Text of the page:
Sunday, December 16, 2007

The past

In early 1962, at the age of 22, I was posted as Teacher in Charge to Arehava Primary School in an isolated spot in the Gulf of Papua. The school was made of bush materials and the floor was beach sand. It was only about 50 meters from the surf.
I was part of a major push by the Australian government to provide ‘Universal Education’ to Papua New Guineans…providing native English-speaking teachers as mentors for native teachers. Tough work for a 22 year old! I still keep in contact with several of those ex-students. They are in their late 50s.

Many of the Std 6 kids in my class were probably 16 or 17. I say probably, as it wasn’t important for the people of the area to record or remember when they were born. At the beginning of the school year an assessment of age for entry into Grade 1 was made by telling the child to put his/her arm over the head and try and touch the ear. At the same time the teacher looked to see if there were traces of armpit hair.

There was a steep learning curve in dealing with native staff and their families as well as village leaders, sorcerers and of course students.

I think back on those years and wonder if many of today’s 22 year-olds would cope with the isolation, diplomatic wrangles with staff and villagers and almost complete lack of contact with family and friends.

I made a few blues in the first couple of years. One staff member thought I had insulted his wife, also on staff, when I suggested that ‘Roll me over in the clover, lay me down and do it again’ wasn’t a really appropriate song to teach grade three kids. He later wrote a letter to the District Superintendent saying that I was ‘doing the crocodile business and not the school business’. He and his wife got a transfer, not me.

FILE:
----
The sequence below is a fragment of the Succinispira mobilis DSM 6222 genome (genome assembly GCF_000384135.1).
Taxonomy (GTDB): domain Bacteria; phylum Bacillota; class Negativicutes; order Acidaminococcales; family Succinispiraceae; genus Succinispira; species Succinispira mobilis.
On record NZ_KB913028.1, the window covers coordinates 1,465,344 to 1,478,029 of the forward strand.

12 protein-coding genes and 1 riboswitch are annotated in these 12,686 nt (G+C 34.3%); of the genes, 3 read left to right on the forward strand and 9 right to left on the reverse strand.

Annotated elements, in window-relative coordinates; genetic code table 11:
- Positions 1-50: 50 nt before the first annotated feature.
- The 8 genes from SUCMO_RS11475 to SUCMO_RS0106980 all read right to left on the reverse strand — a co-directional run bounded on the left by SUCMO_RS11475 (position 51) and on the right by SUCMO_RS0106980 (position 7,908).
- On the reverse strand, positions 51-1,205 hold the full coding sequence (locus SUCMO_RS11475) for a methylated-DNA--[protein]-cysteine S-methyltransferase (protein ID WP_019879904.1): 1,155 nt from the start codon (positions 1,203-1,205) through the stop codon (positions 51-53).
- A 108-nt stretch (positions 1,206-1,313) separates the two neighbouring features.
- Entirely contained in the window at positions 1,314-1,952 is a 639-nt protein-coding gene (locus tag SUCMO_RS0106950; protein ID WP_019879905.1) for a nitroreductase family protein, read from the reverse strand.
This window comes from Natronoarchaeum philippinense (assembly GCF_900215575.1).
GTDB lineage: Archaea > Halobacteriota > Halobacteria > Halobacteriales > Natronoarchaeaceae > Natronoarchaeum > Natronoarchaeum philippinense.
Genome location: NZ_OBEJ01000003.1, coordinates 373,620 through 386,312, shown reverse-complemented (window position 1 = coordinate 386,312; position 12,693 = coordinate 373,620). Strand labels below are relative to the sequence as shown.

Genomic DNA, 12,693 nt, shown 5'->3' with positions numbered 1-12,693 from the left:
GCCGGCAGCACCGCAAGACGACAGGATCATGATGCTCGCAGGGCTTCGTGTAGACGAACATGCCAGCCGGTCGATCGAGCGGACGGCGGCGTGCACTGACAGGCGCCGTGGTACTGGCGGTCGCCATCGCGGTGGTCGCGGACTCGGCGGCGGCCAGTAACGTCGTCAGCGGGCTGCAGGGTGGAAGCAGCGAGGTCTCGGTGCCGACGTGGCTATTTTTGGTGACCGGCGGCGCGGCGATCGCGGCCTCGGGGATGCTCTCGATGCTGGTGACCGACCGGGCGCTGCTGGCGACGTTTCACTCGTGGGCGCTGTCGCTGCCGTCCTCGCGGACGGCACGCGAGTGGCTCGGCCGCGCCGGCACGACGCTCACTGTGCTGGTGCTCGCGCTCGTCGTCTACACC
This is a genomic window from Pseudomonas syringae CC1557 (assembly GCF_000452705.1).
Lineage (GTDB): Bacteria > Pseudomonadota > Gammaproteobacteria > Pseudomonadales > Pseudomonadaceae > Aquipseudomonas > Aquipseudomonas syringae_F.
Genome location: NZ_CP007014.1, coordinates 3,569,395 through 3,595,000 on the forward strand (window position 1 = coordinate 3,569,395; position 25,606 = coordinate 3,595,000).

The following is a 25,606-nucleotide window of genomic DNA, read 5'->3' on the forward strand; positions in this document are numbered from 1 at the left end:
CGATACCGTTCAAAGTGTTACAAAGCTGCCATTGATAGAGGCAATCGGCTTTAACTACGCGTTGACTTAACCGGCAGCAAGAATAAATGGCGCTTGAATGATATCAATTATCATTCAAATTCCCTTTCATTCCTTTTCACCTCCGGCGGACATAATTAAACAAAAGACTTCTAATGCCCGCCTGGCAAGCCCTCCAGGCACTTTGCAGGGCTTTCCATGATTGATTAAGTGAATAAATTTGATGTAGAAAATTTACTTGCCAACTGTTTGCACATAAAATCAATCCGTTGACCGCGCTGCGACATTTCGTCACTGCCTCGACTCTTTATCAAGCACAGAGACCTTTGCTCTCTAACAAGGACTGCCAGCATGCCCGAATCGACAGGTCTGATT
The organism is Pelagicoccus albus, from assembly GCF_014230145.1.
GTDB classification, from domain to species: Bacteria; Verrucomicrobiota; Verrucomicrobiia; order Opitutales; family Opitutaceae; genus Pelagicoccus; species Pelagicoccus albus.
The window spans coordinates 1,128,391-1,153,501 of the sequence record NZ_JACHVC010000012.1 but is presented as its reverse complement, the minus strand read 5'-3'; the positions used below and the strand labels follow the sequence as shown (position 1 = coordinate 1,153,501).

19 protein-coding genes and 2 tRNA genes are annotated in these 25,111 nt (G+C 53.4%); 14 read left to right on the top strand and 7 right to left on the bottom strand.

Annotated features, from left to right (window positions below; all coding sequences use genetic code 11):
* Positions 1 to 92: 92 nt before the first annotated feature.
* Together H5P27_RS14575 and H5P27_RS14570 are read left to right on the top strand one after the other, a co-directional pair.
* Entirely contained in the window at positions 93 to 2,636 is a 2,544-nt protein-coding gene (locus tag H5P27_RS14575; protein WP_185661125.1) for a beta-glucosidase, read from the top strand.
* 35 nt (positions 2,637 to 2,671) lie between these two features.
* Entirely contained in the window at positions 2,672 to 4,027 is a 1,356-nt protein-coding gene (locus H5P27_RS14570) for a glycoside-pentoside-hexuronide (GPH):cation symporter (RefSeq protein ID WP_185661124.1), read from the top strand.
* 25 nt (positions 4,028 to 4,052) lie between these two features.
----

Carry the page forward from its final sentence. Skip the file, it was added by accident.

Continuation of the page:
I had a .45 colt automatic pistol I bought from a planter and a gun was pretty important to kill the croc at the same time as a harpoon was rammed into its head.
I only went croc shooting with villagers twice, at night and only one croc was shot. Some crocodile business!

There was a nice teacher from New Ireland. He was settling in well and I taught his wife how to make pikelets. We got pikelets every recess for ages. After a couple of months his wife started screaming and wailing from their house on the school lot. I had to try and calm her, but as soon as I went she would start up again. She had dreams that her husband was having an affair with a student. This went on for a few days and we found that one very large Std 4 girl had gone bush. Turns out that my teacher was giving her extra curricular treatment in his toilet. Emergency! I had to ride the school bike along the beach and through numerous creeks to get to the government station to talk on the two-way radio to the District Superintendent to have the teacher shifted immediately before the villages speared him. We managed to organise a tractor and trailer to come to the school and we loaded all their gear on the trailer just in time. As the tractor and trailer made its way down the beach a large group of villagers arrived looking for him. Too late!

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